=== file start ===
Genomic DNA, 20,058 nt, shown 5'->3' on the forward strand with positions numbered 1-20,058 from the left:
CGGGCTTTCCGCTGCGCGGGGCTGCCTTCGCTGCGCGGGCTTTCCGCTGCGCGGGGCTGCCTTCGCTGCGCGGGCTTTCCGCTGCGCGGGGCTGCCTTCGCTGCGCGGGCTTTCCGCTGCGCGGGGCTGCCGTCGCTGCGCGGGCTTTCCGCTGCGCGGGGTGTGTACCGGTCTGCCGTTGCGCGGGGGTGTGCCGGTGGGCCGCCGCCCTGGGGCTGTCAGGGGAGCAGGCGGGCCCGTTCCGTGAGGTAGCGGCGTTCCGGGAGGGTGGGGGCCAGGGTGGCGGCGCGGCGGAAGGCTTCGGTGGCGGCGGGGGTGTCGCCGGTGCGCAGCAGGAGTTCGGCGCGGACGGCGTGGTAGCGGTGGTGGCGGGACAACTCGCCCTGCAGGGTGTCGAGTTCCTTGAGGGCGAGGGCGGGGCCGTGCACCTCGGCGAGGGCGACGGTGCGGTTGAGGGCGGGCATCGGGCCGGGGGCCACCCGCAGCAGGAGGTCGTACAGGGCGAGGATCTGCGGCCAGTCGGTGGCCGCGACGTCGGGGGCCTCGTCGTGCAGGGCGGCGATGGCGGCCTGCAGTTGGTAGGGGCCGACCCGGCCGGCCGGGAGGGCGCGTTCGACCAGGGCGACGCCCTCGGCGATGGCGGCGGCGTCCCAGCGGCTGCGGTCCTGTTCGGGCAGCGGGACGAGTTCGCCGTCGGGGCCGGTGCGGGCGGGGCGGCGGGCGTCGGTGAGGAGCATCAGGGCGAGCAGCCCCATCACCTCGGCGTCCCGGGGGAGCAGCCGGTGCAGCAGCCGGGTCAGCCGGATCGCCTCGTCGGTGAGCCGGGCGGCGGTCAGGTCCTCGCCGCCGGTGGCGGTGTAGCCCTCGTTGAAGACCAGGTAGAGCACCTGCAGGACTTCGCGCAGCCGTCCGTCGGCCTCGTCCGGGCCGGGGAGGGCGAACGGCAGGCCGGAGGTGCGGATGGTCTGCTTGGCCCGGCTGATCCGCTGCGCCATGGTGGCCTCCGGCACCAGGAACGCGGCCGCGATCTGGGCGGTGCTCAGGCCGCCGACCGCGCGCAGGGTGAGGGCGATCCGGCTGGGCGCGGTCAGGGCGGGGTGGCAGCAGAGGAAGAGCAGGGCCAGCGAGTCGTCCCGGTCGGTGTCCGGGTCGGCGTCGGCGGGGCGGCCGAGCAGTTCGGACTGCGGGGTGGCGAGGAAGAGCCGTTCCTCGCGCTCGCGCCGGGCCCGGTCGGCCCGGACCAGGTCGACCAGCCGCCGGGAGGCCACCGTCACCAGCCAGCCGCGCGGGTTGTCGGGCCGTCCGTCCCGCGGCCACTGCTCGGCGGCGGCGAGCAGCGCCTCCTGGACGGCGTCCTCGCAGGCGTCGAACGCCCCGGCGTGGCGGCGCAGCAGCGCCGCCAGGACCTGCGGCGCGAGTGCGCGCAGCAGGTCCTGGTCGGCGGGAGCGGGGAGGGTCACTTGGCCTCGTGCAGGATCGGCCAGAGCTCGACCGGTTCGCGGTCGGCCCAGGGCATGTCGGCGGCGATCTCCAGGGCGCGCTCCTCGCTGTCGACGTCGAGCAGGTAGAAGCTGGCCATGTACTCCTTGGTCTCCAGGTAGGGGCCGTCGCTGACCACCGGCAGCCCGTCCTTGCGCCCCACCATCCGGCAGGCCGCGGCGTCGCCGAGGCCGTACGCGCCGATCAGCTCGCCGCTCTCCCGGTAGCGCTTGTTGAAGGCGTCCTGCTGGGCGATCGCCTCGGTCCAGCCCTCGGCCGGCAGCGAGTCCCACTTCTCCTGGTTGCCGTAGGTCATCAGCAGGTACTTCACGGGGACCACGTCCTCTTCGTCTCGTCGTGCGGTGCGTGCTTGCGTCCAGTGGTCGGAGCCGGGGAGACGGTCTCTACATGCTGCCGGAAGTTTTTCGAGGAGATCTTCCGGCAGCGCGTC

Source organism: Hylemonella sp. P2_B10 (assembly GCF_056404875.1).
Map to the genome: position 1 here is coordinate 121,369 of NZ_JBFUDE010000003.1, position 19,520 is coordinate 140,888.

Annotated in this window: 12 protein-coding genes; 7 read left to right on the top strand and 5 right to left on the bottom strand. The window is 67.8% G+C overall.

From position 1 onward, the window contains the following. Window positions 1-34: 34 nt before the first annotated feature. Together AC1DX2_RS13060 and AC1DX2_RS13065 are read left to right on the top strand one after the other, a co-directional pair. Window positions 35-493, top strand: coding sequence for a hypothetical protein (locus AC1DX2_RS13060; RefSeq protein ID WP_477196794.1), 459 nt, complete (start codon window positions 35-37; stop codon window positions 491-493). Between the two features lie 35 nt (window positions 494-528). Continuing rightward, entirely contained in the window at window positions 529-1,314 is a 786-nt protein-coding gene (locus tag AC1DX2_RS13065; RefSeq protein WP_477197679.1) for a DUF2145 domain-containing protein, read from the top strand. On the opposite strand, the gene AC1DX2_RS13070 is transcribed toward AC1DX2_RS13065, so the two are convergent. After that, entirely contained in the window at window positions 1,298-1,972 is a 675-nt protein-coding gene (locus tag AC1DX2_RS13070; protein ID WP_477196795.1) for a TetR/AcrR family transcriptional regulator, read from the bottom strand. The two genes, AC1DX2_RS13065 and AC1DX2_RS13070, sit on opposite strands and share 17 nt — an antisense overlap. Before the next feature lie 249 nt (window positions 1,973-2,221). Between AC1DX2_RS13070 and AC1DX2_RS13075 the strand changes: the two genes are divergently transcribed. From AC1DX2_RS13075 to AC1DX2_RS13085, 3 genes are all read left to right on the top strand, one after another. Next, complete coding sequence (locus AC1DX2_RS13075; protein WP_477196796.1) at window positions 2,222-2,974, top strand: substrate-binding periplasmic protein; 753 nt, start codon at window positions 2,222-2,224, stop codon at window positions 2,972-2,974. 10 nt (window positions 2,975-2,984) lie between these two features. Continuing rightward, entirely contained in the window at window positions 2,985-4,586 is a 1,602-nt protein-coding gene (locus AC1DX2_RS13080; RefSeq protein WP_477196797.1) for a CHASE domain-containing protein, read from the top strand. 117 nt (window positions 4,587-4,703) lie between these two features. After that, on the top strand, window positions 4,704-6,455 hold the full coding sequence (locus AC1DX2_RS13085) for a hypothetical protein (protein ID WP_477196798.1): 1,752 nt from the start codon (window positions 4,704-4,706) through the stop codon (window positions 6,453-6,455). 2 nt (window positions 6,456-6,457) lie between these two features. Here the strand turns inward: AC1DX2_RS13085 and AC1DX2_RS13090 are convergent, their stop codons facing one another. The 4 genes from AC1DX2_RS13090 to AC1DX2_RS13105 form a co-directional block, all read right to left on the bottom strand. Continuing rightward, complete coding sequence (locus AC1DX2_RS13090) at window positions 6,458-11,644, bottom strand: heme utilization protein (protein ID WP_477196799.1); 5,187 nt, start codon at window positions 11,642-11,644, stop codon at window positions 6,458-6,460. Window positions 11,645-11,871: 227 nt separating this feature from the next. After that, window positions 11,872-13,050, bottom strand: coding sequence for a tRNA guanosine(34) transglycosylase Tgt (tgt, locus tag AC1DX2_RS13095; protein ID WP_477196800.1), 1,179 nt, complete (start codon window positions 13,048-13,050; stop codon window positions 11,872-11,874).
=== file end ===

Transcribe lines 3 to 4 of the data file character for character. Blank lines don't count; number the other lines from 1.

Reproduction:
Source organism: Hylemonella sp. P2_B10 (assembly GCF_056404875.1).
Map to the genome: position 1 here is coordinate 121,369 of NZ_JBFUDE010000003.1, position 19,520 is coordinate 140,888.